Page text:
By Kent McDill
As I sat in my office preparing to write this column, my 15-year-old son Dan entered with the remnants of tears in his eyes.
"I just watched 'Toy Story 3,''' Dan said. "Man, was that sad."
I was going to remind him that "Toy Story 3" is a Disney movie, and that's what the best Disney movies do best is make us cry. Do I need to make a list? Old Yeller, Bambi's mom, Dumbo's mom, Simba's dad. I detect a theme.
My original column plan was to write about the age at which our children give things up, and that's what the entire Toy Story franchise is about. In "Toy Story" Woody gives up Andy's full attention when Buzz Lightyear shows up. In "Toy Story 2," we begin to see that Andy may give up his childhood interest in toys someday. In "Toy Story 3," Andy doesn't give up his toys, he gives them away.
It still hurt.
This is my first summer in a decade without youth baseball. Both Dan and my other son Kyle, 12, gave up baseball this summer for other athletic pursuits. Dan is now a serious distance runner, and Kyle continues to grow in club soccer, which is almost like a full-time job.
I did not fight the decision to not sign up for baseball. The truth of the matter is that with everything else the boys have going on, it would have been hard to fit baseball practices and games in to our daily schedule.
And the way our spring (if you want to call it that) went, there would have been a lot of rescheduled games or worse, games played in really lousy weather. Games played in lousy weather are also games watched in lousy weather by parents who really, really love their children but would rather be anyplace but sitting outside the lines for two-plus hours.
But there is a part of me that hates to see baseball go the way of Playskool, Barbie dolls and toy swords.
(Kyle had an absolute obsession with swords. Peter Pan, Star Wars, Princess Bride -- he watched and impersonated anything with swordplay. Amazingly, he has forgotten he ever had that fascination).
Eventually, children have to make choices about how they spend their free time. Eventually, some activities that dominated the lives of our children at younger ages go by the wayside as other activities crop up.
It's not a bad thing, necessarily. It's just a part of growing up. It's a stage of their lives that lets you know once again that time is marching on.
Neither of my boys seems to be bothered by the absence of baseball, and I should be glad of that. But being the sentimental slob that I am, I wonder what they will remember from their baseball days.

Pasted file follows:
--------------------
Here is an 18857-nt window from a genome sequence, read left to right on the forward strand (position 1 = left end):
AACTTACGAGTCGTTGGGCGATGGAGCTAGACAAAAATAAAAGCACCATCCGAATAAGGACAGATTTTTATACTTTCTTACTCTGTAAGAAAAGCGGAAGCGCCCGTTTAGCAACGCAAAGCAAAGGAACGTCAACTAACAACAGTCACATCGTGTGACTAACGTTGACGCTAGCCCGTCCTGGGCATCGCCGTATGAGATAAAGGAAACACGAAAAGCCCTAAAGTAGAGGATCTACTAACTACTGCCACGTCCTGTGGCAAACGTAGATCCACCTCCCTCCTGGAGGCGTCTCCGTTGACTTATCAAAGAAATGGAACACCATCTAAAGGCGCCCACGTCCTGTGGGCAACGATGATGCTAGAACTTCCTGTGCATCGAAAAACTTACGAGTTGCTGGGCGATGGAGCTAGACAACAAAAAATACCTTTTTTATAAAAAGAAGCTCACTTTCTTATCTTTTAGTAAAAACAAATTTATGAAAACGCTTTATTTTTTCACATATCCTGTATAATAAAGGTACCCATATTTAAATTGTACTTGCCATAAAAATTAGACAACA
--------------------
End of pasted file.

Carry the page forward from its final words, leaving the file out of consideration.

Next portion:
My daughter Haley, who is 17 and about to enter her senior year in high school, was an ice skater. For 10 years, she skated almost every day. When she got in third grade, she started getting private coaching. Eventually, she skated every morning before school, getting up at 5 a.m. to get on the ice by 6 a.m. to get her lessons in before she had to get ready for school at 7 a.m.
It hurt her to give up ice skating, but two things happened simultaneously to force the decision. She reached a plateau in her skating success, and she realized that skating kept her from being involved in high school activities, so she chose to turn in her skates.
I don't miss getting up with her at 5 a.m. to get to the rink. I don't miss paying the bills for ice time and coaching. What I miss is the smile on her face that popped up every time she got on the ice. She truly loved it, and while I know she believes her decision to quit was the correct one, I know it hurts her not to have that sport in her life any longer.
I'm going through a similar stage this summer. It's the summer of superhero movies, with the "X-Men: First Class," "Green Lantern," "Thor" and "Captain America: The First Avenger" on the big screen. I loved my Marvel and DC comic books, and get a weird turning in my stomach when I see the commercials for these films.
But I had to give comic books up. They were getting expensive, and hard to explain to girlfriends. Actually, they are kind of hard to explain to my kids today, but if I hadn't given them up, I wouldn't have kids, so it's some kind of wash.
The lesson of "Toy Story 3" is this: We all hope someday to have Ken's dream house. No, wait, that's not it. The lesson of "Toy Story 3" is that we all give up our toys and games, but not without a tear or two.
• Kent McDill is a freelance writer. He and his wife, Janice, have four children, Haley, Dan, Lindsey and Kyle.